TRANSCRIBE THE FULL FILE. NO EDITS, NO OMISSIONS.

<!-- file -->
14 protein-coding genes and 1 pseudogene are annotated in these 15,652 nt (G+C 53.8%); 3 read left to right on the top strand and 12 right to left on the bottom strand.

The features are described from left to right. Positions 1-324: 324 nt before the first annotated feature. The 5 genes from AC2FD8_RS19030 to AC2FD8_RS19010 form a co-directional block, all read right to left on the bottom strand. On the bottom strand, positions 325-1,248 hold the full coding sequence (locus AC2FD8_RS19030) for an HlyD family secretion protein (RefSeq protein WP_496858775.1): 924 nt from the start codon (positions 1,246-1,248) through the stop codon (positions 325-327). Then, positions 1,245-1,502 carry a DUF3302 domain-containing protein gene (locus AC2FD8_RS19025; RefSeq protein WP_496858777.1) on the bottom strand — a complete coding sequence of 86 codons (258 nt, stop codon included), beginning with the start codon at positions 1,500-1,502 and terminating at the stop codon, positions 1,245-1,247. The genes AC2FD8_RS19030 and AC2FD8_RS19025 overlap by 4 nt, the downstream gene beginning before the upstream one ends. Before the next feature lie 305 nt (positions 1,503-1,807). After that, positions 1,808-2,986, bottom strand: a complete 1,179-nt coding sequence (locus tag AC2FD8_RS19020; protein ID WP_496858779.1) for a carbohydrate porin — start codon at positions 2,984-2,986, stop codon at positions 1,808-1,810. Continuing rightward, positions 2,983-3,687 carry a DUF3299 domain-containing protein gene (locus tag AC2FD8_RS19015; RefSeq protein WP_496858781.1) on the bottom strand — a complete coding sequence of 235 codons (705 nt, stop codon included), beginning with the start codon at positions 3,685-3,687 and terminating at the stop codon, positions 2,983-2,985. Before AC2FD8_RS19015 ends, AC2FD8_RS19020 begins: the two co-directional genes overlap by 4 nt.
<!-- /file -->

14 protein-coding genes and 1 pseudogene are annotated in these 15,652 nt (G+C 53.8%); 3 read left to right on the top strand and 12 right to left on the bottom strand.

The features are described from left to right. Positions 1-324: 324 nt before the first annotated feature. The 5 genes from AC2FD8_RS19030 to AC2FD8_RS19010 form a co-directional block, all read right to left on the bottom strand. On the bottom strand, positions 325-1,248 hold the full coding sequence (locus AC2FD8_RS19030) for an HlyD family secretion protein (RefSeq protein WP_496858775.1): 924 nt from the start codon (positions 1,246-1,248) through the stop codon (positions 325-327). Then, positions 1,245-1,502 carry a DUF3302 domain-containing protein gene (locus AC2FD8_RS19025; RefSeq protein WP_496858777.1) on the bottom strand — a complete coding sequence of 86 codons (258 nt, stop codon included), beginning with the start codon at positions 1,500-1,502 and terminating at the stop codon, positions 1,245-1,247. The genes AC2FD8_RS19030 and AC2FD8_RS19025 overlap by 4 nt, the downstream gene beginning before the upstream one ends. Before the next feature lie 305 nt (positions 1,503-1,807). After that, positions 1,808-2,986, bottom strand: a complete 1,179-nt coding sequence (locus tag AC2FD8_RS19020; protein ID WP_496858779.1) for a carbohydrate porin — start codon at positions 2,984-2,986, stop codon at positions 1,808-1,810. Continuing rightward, positions 2,983-3,687 carry a DUF3299 domain-containing protein gene (locus tag AC2FD8_RS19015; RefSeq protein WP_496858781.1) on the bottom strand — a complete coding sequence of 235 codons (705 nt, stop codon included), beginning with the start codon at positions 3,685-3,687 and terminating at the stop codon, positions 2,983-2,985. Before AC2FD8_RS19015 ends, AC2FD8_RS19020 begins: the two co-directional genes overlap by 4 nt.